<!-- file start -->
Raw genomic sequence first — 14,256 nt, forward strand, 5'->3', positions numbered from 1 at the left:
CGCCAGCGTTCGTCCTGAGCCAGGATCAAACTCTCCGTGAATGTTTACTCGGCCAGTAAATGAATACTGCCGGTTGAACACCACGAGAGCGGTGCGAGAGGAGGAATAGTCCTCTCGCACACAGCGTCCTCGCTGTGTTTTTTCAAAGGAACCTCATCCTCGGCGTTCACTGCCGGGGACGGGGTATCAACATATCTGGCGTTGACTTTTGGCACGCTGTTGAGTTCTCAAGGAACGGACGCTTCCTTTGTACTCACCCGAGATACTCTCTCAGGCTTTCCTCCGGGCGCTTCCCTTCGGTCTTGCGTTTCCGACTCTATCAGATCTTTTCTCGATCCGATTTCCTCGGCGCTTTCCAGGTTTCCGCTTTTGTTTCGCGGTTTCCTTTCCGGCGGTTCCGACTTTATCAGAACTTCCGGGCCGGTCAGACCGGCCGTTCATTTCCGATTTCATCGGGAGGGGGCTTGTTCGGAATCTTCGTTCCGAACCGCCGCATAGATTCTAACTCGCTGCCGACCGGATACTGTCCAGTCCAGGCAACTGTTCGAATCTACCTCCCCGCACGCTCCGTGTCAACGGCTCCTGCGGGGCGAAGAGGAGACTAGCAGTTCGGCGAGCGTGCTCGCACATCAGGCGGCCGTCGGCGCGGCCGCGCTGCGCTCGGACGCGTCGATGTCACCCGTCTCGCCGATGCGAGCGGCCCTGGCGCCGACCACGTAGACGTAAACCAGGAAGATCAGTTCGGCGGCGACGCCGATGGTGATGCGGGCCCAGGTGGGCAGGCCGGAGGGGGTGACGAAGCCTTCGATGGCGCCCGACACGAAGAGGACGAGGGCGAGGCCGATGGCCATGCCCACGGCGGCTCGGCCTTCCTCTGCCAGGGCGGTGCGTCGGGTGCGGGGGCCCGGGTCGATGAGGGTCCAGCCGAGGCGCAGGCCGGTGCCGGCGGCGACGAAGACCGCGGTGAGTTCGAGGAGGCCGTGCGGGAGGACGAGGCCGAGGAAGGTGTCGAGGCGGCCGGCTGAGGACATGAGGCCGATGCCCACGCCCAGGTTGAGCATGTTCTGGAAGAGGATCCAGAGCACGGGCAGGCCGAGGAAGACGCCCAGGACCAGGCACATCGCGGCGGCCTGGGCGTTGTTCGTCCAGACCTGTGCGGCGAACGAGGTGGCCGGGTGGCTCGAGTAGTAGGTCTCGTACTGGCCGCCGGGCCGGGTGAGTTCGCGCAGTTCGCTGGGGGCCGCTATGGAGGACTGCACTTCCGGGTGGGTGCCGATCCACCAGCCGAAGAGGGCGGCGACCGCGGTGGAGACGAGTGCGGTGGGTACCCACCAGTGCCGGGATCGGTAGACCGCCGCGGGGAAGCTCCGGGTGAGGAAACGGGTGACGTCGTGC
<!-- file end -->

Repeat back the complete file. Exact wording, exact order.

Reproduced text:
Raw genomic sequence first — 14,256 nt, forward strand, 5'->3', positions numbered from 1 at the left:
CGCCAGCGTTCGTCCTGAGCCAGGATCAAACTCTCCGTGAATGTTTACTCGGCCAGTAAATGAATACTGCCGGTTGAACACCACGAGAGCGGTGCGAGAGGAGGAATAGTCCTCTCGCACACAGCGTCCTCGCTGTGTTTTTTCAAAGGAACCTCATCCTCGGCGTTCACTGCCGGGGACGGGGTATCAACATATCTGGCGTTGACTTTTGGCACGCTGTTGAGTTCTCAAGGAACGGACGCTTCCTTTGTACTCACCCGAGATACTCTCTCAGGCTTTCCTCCGGGCGCTTCCCTTCGGTCTTGCGTTTCCGACTCTATCAGATCTTTTCTCGATCCGATTTCCTCGGCGCTTTCCAGGTTTCCGCTTTTGTTTCGCGGTTTCCTTTCCGGCGGTTCCGACTTTATCAGAACTTCCGGGCCGGTCAGACCGGCCGTTCATTTCCGATTTCATCGGGAGGGGGCTTGTTCGGAATCTTCGTTCCGAACCGCCGCATAGATTCTAACTCGCTGCCGACCGGATACTGTCCAGTCCAGGCAACTGTTCGAATCTACCTCCCCGCACGCTCCGTGTCAACGGCTCCTGCGGGGCGAAGAGGAGACTAGCAGTTCGGCGAGCGTGCTCGCACATCAGGCGGCCGTCGGCGCGGCCGCGCTGCGCTCGGACGCGTCGATGTCACCCGTCTCGCCGATGCGAGCGGCCCTGGCGCCGACCACGTAGACGTAAACCAGGAAGATCAGTTCGGCGGCGACGCCGATGGTGATGCGGGCCCAGGTGGGCAGGCCGGAGGGGGTGACGAAGCCTTCGATGGCGCCCGACACGAAGAGGACGAGGGCGAGGCCGATGGCCATGCCCACGGCGGCTCGGCCTTCCTCTGCCAGGGCGGTGCGTCGGGTGCGGGGGCCCGGGTCGATGAGGGTCCAGCCGAGGCGCAGGCCGGTGCCGGCGGCGACGAAGACCGCGGTGAGTTCGAGGAGGCCGTGCGGGAGGACGAGGCCGAGGAAGGTGTCGAGGCGGCCGGCTGAGGACATGAGGCCGATGCCCACGCCCAGGTTGAGCATGTTCTGGAAGAGGATCCAGAGCACGGGCAGGCCGAGGAAGACGCCCAGGACCAGGCACATCGCGGCGGCCTGGGCGTTGTTCGTCCAGACCTGTGCGGCGAACGAGGTGGCCGGGTGGCTCGAGTAGTAGGTCTCGTACTGGCCGCCGGGCCGGGTGAGTTCGCGCAGTTCGCTGGGGGCCGCTATGGAGGACTGCACTTCCGGGTGGGTGCCGATCCACCAGCCGAAGAGGGCGGCGACCGCGGTGGAGACGAGTGCGGTGGGTACCCACCAGTGCCGGGATCGGTAGACCGCCGCGGGGAAGCTCCGGGTGAGGAAACGGGTGACGTCGTGC